Volume 620, December 2018
|Number of page(s)||26|
|Published online||11 December 2018|
GOODS-ALMA: 1.1 mm galaxy survey
I. Source catalog and optically dark galaxies
AIM, CEA, CNRS, Université Paris-Saclay, Université Paris Diderot, Sorbonne Paris Cité, 91191 Gif-sur-Yvette, France
2 Aix-Marseille Univ., CNRS, LAM, Laboratoire d’Astrophysique de Marseille, Marseille, France
3 Argelander-Institut für Astronomie, Universität Bonn, Auf dem Hügel 71, 53121 Bonn, Germany
4 Leiden Observatory, Leiden University, 2300 RA Leiden, The Netherlands
5 National Optical Astronomy Observatory, 950 North Cherry Avenue, Tucson, AZ 85719, USA
6 Department of Astronomy, Universidad de Concepción, Casilla 160-C, Concepción, Chile
7 Kavli Institute for the Physics and Mathematics of the Universe (WPI), The University of Tokyo Institutes for Advanced Study, The University of Tokyo, Kashiwa, Chiba 277-8583, Japan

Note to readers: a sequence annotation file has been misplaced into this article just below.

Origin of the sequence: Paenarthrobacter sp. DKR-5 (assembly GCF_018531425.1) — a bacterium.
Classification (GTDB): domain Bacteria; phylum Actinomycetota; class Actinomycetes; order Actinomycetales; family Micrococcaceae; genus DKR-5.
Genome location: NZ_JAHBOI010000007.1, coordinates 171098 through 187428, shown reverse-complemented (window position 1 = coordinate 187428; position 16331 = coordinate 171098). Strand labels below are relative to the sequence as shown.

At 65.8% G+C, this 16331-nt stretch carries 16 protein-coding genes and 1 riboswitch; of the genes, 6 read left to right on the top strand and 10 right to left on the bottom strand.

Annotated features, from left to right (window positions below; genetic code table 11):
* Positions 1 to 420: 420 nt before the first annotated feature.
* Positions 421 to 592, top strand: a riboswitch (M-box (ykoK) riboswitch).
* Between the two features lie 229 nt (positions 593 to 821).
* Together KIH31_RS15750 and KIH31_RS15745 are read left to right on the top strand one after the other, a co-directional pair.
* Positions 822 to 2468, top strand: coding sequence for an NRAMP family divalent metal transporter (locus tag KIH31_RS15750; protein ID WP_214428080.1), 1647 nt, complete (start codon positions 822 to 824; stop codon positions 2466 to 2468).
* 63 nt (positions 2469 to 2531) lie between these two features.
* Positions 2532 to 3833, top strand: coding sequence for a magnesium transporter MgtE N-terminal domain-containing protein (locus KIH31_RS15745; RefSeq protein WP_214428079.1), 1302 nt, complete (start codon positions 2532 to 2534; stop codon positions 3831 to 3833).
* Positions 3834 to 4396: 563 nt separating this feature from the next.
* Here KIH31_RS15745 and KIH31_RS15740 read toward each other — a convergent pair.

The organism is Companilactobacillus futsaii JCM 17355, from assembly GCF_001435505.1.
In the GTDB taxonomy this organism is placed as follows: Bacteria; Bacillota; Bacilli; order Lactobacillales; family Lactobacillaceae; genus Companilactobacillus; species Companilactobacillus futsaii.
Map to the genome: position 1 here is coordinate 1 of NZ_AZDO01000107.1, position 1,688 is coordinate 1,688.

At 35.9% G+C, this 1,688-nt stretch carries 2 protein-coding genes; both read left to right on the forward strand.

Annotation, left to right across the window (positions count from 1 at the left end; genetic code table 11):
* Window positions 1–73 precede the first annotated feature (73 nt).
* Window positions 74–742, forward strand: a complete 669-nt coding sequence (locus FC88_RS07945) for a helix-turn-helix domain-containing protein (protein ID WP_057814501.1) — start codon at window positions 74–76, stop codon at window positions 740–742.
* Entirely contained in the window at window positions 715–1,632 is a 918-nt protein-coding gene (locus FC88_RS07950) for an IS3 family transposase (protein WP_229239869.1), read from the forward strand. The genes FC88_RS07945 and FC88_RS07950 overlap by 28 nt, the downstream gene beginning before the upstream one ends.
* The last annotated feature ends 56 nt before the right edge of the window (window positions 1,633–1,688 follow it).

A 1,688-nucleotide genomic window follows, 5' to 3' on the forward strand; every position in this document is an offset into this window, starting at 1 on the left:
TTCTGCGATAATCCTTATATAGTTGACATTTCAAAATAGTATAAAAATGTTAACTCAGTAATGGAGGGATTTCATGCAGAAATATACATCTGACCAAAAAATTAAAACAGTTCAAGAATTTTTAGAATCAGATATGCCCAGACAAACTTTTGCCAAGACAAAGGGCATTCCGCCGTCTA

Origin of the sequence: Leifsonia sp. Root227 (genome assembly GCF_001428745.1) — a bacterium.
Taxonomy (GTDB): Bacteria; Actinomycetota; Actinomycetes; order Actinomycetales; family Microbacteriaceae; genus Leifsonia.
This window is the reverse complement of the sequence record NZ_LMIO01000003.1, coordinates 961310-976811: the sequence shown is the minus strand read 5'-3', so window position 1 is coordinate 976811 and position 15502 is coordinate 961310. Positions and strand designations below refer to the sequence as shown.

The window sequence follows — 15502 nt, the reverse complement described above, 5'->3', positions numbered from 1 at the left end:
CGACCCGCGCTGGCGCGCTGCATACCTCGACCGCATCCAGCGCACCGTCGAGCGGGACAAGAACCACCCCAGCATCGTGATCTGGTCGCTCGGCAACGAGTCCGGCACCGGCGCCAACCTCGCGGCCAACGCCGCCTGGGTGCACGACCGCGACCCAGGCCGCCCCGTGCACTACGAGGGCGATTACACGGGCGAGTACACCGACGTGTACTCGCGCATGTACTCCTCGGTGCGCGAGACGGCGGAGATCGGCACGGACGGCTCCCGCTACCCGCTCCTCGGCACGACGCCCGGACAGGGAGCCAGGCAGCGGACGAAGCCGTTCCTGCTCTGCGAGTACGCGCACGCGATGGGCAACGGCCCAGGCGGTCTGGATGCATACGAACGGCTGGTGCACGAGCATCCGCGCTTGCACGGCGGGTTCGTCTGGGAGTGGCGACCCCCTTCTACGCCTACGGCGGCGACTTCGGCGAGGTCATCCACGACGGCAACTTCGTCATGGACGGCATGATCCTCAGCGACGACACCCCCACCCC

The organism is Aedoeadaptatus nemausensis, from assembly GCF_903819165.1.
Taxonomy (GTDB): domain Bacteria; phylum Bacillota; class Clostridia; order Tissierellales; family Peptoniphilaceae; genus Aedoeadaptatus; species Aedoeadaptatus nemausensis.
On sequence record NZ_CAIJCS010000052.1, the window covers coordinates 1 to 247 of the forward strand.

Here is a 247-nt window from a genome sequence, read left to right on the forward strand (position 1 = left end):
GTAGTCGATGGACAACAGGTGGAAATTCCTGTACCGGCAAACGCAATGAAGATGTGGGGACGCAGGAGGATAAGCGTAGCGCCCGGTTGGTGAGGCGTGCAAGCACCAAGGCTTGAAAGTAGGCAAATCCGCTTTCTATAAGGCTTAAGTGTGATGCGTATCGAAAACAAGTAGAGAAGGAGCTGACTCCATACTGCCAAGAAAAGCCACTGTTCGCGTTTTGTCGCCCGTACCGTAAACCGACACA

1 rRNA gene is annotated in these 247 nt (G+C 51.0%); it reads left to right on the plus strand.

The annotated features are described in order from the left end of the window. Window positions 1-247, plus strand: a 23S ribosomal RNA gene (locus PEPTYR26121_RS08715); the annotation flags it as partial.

8 Center for Extragalactic Astronomy, Department of Physics, Durham University, Durham DH1 3LE, UK
9 Institute of Astronomy, University of Tokyo, 2-21-1 Osawa, Mitaka, Tokyo 181-0015, Japan
10 Fakultät für Physik der Ludwig-Maximilians-Universität, 81679 München, Germany
11 Astronomy Department, University of Massachusetts, Amherst, MA 01003, USA
12 Harvard-Smithsonian Center for Astrophysics, Cambridge, MA 02138, USA
13 Infrared Processing and Analysis Center, MS314-6, California Institute of Technology, Pasadena, CA 91125, USA
14 Space Telescope Science Institute, 3700 San Martin Drive, Baltimore, MD 21218, USA
15 Department of Astronomy, The University of Texas at Austin, Austin, TX 78712, USA
16 Univ. Lyon, Univ. Lyon1, ENS de Lyon, CNRS, Center de Recherche Astrophysique de Lyon (CRAL) UMR5574, 69230 Saint-Genis-Laval, France
17 National Astronomical Observatory of Japan, National Institutes of Natural Sciences, 2-21-1 Osawa, Mitaka, Tokyo 181-8588, Japan
18 SOKENDAI (The Graduate University for Advanced Studies), 2-21-1 Osawa, Mitaka, Tokyo 181-8588, Japan